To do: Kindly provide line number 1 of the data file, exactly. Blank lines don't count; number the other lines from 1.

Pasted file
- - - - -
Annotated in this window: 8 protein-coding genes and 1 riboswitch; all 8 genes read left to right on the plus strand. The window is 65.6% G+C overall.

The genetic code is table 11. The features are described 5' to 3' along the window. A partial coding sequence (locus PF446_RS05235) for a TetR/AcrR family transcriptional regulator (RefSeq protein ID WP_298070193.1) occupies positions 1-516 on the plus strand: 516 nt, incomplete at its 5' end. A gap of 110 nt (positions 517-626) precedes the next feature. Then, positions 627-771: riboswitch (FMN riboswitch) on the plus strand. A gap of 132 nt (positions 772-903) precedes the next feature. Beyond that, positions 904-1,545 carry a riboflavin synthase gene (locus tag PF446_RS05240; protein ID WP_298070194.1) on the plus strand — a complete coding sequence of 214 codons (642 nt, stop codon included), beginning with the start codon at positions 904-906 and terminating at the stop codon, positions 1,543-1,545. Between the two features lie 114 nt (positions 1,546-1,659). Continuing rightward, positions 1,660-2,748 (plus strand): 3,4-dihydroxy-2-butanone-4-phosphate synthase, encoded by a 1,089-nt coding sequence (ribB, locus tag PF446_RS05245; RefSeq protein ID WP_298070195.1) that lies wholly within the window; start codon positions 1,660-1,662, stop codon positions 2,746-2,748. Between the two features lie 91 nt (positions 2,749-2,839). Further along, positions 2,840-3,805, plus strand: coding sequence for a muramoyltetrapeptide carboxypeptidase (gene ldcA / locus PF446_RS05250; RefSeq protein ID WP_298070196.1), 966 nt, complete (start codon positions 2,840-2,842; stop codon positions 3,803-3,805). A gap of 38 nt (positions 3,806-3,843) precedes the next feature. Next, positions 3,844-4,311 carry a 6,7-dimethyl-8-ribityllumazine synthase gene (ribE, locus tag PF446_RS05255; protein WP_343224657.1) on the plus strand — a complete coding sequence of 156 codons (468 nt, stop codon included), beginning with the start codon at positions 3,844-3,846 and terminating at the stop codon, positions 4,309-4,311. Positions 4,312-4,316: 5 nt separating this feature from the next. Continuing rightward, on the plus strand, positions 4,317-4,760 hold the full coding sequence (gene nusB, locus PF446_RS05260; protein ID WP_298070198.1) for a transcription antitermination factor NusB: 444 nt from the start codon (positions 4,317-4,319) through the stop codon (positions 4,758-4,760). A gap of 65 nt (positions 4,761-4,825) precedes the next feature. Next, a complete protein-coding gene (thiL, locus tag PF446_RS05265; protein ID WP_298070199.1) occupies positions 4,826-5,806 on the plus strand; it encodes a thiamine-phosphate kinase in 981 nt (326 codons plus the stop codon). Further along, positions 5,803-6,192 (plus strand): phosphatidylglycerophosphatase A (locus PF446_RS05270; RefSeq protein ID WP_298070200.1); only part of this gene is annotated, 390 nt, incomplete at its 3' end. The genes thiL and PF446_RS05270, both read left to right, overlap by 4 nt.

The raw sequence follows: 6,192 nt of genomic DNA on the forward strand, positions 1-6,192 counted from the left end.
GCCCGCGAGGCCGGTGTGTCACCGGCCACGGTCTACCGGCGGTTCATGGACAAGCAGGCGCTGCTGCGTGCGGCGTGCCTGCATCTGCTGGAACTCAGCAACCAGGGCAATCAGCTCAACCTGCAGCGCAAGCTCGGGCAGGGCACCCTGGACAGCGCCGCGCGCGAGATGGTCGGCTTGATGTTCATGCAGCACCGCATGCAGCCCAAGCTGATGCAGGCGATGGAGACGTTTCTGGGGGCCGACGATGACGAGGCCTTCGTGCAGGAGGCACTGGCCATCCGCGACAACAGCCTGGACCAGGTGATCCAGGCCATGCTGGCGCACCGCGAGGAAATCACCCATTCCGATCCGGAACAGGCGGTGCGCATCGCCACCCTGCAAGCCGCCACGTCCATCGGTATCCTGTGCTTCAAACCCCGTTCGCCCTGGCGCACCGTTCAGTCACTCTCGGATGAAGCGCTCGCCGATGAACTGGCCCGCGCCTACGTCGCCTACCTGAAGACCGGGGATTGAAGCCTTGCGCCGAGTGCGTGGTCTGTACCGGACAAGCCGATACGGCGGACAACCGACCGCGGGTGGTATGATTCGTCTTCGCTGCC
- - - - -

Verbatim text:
Annotated in this window: 8 protein-coding genes and 1 riboswitch; all 8 genes read left to right on the plus strand. The window is 65.6% G+C overall.